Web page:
Can it Happen in Ontario?


As of late populist leaders have been making waves across the world, from the election of Donald Trump to the electoral success of the Five Star Movement in Italy.  With the recent catastrophe of a party leadership race, the Ontario Progressive Conservatives elected Doug Ford as party leader.  The new leader now has around three months to convince voters in Ontario that he is the replacement for Kathleen Wynne.

Upon Doug Fords winning of the party leadership one cannot help to think that this a new Donald Trump north of the American border.  Pundits were quick to classify the election as a Hillary-Donald situation or that Donald and Doug are one in the same.  Upon watching an interview with the Globe and Mail the resemblances can be seen, Doug had switched up his blue tie for a red one harkening a resemblance to the President.  However, Doug Ford should not be confused with Donald Trump as their brands of populism are quite different.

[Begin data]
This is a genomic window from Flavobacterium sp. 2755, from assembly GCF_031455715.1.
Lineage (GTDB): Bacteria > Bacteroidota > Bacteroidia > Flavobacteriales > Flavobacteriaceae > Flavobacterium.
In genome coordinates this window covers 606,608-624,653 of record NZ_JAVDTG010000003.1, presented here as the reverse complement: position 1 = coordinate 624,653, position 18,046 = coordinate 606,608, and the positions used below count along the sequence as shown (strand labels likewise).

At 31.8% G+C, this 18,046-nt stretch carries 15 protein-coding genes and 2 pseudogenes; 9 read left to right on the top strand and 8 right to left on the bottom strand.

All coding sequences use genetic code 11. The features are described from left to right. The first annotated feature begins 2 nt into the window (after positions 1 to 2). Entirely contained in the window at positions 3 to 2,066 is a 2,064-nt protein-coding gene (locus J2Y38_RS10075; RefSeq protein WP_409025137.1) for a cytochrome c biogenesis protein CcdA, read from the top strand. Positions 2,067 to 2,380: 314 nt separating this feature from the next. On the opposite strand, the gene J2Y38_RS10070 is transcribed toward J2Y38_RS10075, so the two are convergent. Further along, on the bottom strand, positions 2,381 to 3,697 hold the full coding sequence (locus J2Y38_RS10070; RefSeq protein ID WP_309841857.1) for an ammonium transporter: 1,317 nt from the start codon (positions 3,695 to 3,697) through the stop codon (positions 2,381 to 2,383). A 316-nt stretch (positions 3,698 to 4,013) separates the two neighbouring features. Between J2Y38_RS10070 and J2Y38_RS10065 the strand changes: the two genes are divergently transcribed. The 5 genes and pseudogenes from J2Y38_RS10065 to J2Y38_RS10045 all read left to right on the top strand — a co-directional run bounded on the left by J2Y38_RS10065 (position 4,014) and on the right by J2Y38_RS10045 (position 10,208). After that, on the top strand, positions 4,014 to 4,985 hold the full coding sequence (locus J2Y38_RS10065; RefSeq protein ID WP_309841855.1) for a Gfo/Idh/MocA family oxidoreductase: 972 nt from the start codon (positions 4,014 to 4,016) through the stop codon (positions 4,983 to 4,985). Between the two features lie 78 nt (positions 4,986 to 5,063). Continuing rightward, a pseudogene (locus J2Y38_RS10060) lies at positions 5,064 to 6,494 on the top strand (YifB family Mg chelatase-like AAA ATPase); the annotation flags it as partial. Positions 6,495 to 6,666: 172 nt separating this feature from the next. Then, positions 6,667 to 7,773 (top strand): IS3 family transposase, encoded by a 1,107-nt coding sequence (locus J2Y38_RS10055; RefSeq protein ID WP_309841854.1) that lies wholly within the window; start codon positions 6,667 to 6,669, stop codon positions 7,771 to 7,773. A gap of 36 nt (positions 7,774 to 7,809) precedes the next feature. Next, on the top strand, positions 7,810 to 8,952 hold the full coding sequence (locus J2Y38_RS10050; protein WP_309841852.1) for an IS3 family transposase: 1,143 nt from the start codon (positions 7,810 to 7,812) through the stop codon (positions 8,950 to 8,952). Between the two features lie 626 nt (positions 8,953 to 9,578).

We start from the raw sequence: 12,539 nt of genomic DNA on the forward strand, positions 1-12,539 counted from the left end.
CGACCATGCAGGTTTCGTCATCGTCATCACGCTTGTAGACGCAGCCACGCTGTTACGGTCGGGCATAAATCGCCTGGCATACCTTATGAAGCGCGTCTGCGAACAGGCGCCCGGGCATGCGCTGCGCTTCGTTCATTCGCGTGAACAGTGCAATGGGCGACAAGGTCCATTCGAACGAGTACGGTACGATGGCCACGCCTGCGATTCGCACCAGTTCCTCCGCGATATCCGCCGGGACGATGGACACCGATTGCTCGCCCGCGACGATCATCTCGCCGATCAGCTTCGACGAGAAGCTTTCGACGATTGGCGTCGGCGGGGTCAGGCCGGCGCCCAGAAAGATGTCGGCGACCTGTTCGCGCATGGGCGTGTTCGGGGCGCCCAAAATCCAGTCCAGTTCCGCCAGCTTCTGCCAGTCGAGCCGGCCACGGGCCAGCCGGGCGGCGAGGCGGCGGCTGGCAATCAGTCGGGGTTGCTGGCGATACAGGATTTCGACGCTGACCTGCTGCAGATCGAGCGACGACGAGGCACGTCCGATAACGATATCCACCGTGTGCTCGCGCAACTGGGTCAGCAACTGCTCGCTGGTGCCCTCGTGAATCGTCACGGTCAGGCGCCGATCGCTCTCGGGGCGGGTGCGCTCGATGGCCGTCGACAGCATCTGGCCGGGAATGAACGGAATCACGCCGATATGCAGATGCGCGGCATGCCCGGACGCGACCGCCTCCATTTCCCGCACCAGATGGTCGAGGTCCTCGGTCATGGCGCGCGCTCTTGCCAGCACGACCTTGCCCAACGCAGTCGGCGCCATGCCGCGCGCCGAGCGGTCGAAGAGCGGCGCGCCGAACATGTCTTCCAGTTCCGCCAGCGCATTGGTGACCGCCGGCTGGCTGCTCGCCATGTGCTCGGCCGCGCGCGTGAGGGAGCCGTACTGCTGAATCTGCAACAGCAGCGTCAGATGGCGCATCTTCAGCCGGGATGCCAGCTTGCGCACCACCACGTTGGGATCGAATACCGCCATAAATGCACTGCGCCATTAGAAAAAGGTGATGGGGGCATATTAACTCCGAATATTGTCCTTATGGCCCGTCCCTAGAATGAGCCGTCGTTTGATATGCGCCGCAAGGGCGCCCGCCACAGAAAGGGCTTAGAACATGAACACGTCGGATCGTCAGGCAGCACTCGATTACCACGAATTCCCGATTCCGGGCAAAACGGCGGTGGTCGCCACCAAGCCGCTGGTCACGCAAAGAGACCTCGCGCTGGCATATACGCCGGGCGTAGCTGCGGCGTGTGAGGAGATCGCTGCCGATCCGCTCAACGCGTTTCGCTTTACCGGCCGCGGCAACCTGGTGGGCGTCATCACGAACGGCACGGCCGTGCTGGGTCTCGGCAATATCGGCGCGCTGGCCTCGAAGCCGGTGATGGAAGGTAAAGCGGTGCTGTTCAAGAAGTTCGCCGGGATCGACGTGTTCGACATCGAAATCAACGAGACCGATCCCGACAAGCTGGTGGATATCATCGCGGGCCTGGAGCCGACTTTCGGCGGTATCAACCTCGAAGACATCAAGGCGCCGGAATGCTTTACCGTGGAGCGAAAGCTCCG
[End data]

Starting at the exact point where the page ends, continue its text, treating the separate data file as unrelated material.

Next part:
Donald Trump’s populism came from a nationalist and anti-immigration stand point.  The restriction of illegal immigrants and the construction of a border wall between the United States.  Doug Ford on the other hand needs the immigrant vote to win.  About 48% of Ontario’s population resides in the GTA and almost half of those people are immigrants.  There are also many immigrants in Whitby and Ajax.  Ford cannot use the rhetoric of other populist politicians that are against immigration, instead he will take on the plight of the everyman.

Doug Ford’s populism will take shape in his anti-political and anti-bureaucratic stances and in doing so will distinguish him from Wynne and Horwath as an everyday guy just trying to do his best.  In the slew of interviews that have taken place since his new PC leadership role these ideas come forth clearly.